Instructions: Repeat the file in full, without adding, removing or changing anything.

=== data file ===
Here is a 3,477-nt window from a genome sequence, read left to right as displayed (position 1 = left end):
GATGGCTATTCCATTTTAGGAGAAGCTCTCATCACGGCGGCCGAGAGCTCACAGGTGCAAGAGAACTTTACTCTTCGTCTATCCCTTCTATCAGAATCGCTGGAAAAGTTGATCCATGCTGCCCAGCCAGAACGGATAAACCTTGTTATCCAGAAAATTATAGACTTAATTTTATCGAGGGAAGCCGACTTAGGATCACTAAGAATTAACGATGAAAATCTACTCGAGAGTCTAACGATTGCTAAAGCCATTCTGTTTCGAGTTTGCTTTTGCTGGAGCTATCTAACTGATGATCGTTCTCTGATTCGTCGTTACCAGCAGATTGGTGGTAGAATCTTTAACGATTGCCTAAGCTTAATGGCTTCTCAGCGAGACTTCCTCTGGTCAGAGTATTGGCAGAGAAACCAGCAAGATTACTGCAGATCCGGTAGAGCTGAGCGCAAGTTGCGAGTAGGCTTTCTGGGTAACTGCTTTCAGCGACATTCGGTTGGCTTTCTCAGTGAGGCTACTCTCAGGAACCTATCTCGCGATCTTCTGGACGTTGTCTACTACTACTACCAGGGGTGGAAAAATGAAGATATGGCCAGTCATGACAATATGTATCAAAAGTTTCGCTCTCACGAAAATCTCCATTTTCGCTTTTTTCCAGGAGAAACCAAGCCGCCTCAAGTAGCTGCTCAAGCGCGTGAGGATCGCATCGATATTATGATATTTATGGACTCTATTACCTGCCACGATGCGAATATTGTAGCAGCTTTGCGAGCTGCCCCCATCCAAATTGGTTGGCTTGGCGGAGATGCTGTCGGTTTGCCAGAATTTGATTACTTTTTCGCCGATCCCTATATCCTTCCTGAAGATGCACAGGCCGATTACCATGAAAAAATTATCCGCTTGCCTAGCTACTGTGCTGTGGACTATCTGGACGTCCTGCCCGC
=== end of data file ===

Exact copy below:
Here is a 3,477-nt window from a genome sequence, read left to right as displayed (position 1 = left end):
GATGGCTATTCCATTTTAGGAGAAGCTCTCATCACGGCGGCCGAGAGCTCACAGGTGCAAGAGAACTTTACTCTTCGTCTATCCCTTCTATCAGAATCGCTGGAAAAGTTGATCCATGCTGCCCAGCCAGAACGGATAAACCTTGTTATCCAGAAAATTATAGACTTAATTTTATCGAGGGAAGCCGACTTAGGATCACTAAGAATTAACGATGAAAATCTACTCGAGAGTCTAACGATTGCTAAAGCCATTCTGTTTCGAGTTTGCTTTTGCTGGAGCTATCTAACTGATGATCGTTCTCTGATTCGTCGTTACCAGCAGATTGGTGGTAGAATCTTTAACGATTGCCTAAGCTTAATGGCTTCTCAGCGAGACTTCCTCTGGTCAGAGTATTGGCAGAGAAACCAGCAAGATTACTGCAGATCCGGTAGAGCTGAGCGCAAGTTGCGAGTAGGCTTTCTGGGTAACTGCTTTCAGCGACATTCGGTTGGCTTTCTCAGTGAGGCTACTCTCAGGAACCTATCTCGCGATCTTCTGGACGTTGTCTACTACTACTACCAGGGGTGGAAAAATGAAGATATGGCCAGTCATGACAATATGTATCAAAAGTTTCGCTCTCACGAAAATCTCCATTTTCGCTTTTTTCCAGGAGAAACCAAGCCGCCTCAAGTAGCTGCTCAAGCGCGTGAGGATCGCATCGATATTATGATATTTATGGACTCTATTACCTGCCACGATGCGAATATTGTAGCAGCTTTGCGAGCTGCCCCCATCCAAATTGGTTGGCTTGGCGGAGATGCTGTCGGTTTGCCAGAATTTGATTACTTTTTCGCCGATCCCTATATCCTTCCTGAAGATGCACAGGCCGATTACCATGAAAAAATTATCCGCTTGCCTAGCTACTGTGCTGTGGACTATCTGGACGTCCTGCCCGC